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Pay-for-Delay and the Rule of Reason

The economics of pay-for-delay agreements are clear – branded drug makers benefit from an extended amount of time on the market free from generic competition, and generic manufacturers receive payment to temporarily delay entry into the market.  Although pay-for-delay agreements have grown in popularity in an attempt to settle legal battles over patents, the Supreme Court recently reviewed these reverse payment settlements in light of antitrust laws.

There are varying situations where these pay-for-delay or reverse payment settlements are created.  One of the most common is when generics companies challenge a current branded company’s drug patent in hopes to launch their generic drug before the end of the patent.  Lawsuits are typically filed, and when the victor is not clear, often these agreements are created.

Federal Trade Commission (FTC) v. Actavis came about as a result of a similar scenario. Actavis and another company filed for the right to produce a generic version of Solvay’s AndroGel.  The FDA approved Actavis’ generic, but Actavis entered into a reverse payment agreement with Solvay where they agreed to not introduce their generic for a specified number of years.  The FTC then filed suit on the basis of antitrust laws, claiming Actavis was “unlawfully agreeing to abandon their patent challenges, to refrain from launching their low-cost generic drugs, and to share in Solvay’s monopoly profits.”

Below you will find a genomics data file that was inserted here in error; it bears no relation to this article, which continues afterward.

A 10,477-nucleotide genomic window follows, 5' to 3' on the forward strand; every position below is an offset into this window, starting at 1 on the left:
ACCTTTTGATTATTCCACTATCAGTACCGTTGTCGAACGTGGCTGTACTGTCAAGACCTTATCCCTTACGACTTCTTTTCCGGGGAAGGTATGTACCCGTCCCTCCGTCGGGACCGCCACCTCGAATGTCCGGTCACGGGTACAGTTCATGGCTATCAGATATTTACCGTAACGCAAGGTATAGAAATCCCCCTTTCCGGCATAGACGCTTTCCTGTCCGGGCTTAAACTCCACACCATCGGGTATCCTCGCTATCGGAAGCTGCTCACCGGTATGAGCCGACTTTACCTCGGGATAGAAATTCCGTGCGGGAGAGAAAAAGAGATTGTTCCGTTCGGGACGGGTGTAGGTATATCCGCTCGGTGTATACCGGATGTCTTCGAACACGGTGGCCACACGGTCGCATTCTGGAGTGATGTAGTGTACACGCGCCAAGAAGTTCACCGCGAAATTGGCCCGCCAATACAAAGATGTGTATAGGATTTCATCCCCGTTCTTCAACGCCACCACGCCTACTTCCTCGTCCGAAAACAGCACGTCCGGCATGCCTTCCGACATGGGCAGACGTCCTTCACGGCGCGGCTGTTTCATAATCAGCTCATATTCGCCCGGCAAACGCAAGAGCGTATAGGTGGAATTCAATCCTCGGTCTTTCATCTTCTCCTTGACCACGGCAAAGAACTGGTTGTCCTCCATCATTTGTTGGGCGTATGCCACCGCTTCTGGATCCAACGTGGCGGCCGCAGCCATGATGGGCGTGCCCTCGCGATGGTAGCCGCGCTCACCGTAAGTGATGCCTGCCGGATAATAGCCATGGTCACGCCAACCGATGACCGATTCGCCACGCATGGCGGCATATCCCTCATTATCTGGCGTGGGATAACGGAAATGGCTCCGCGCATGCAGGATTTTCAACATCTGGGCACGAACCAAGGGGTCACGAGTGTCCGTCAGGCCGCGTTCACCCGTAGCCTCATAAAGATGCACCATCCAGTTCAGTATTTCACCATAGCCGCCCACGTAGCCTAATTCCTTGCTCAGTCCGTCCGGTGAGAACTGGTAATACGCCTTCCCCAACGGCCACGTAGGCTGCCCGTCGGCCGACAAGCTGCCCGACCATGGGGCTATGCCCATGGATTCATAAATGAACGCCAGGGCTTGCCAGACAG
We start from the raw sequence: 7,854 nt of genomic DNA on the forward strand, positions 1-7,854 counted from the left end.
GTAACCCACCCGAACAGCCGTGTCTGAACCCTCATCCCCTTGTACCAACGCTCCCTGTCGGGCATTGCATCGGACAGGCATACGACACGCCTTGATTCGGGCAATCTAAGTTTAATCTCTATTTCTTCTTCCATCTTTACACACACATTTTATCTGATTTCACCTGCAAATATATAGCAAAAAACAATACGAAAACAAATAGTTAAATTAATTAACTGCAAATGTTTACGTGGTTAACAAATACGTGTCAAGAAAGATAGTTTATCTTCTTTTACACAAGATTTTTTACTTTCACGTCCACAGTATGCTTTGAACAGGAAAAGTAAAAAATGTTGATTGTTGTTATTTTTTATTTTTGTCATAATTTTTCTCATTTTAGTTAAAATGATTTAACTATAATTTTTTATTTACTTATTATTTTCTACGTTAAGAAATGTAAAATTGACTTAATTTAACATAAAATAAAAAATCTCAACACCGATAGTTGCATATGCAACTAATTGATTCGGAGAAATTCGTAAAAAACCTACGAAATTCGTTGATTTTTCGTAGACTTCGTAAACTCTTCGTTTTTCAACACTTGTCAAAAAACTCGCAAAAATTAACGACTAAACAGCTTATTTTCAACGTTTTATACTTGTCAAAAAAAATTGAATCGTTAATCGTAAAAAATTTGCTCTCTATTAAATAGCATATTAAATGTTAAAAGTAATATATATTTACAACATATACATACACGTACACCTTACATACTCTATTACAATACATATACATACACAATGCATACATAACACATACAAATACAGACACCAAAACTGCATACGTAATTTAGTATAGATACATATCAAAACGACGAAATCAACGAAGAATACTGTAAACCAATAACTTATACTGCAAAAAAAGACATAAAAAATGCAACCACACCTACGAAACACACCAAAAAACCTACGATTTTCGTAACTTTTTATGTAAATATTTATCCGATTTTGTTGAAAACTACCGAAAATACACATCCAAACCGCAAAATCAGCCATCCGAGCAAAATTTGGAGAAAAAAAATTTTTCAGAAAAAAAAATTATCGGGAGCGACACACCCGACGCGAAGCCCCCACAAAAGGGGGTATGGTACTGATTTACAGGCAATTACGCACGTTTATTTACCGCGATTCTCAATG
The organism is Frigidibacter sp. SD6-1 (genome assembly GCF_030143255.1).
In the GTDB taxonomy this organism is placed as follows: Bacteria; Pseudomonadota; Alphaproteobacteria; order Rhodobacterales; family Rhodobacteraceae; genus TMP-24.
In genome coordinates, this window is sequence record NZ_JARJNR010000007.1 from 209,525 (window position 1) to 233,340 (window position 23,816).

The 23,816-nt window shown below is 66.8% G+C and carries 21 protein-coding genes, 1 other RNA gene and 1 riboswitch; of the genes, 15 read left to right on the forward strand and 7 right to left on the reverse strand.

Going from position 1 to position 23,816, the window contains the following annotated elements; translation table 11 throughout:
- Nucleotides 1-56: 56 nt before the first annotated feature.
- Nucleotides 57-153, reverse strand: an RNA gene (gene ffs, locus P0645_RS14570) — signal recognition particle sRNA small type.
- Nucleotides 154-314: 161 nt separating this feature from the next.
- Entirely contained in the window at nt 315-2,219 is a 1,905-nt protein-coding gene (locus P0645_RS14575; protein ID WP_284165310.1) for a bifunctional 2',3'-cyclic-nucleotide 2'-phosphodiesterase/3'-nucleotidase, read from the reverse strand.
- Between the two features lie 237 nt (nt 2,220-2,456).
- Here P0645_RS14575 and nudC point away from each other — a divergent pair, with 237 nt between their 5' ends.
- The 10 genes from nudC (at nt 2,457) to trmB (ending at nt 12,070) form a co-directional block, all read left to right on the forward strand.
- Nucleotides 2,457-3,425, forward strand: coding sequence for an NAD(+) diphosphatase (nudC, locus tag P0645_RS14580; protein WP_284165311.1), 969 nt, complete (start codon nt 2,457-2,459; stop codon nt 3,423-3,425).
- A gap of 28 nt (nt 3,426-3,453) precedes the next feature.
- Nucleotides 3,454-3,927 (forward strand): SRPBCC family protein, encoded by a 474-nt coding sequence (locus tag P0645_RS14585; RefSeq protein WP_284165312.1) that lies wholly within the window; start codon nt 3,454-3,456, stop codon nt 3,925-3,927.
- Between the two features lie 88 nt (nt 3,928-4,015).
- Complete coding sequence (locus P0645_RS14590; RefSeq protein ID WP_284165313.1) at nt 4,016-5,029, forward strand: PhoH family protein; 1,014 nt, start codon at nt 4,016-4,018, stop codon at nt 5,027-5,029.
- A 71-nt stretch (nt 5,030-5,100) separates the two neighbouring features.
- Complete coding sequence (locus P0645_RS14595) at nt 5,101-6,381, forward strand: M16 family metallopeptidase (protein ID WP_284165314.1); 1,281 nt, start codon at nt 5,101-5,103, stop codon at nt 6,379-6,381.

Earlier this week, this case was heard by the Supreme Court, and in a 5-3 vote determined that these pay-for-delay deals are in fact subject to the antitrust test known as the “rule of reason.”   The FTC Chairman viewed this vote as a victory for “American consumers, American taxpayers, and free market.”   The Generic Pharmaceutical Association (GPhA) was also pleased that “the court clearly recognized that settlements require a case-by-case assessment.”  Others, including the dissenting view of the court, think that this decision “weakens the protection afforded to innovators by patents.”

The key question, though, is how this decision will impact these pay-for-delay deals in the future.  Kali Borkoski writing on the Supreme Court of the United States (SCOTUS) blog, says the ruling is “likely to essentially put an end to such payments in the future.”  Others, like Sanford Bernstein analyst Ronny Gal, are a bit more skeptical.  He believes this ambiguity will allow for reverse payments to continue, but perhaps in more creative ways.  He drives home his point by saying, “If I were a patent attorney in the drug world, I would be opening a bottle of Champagne right now.”

Tags: Strategy & Compliance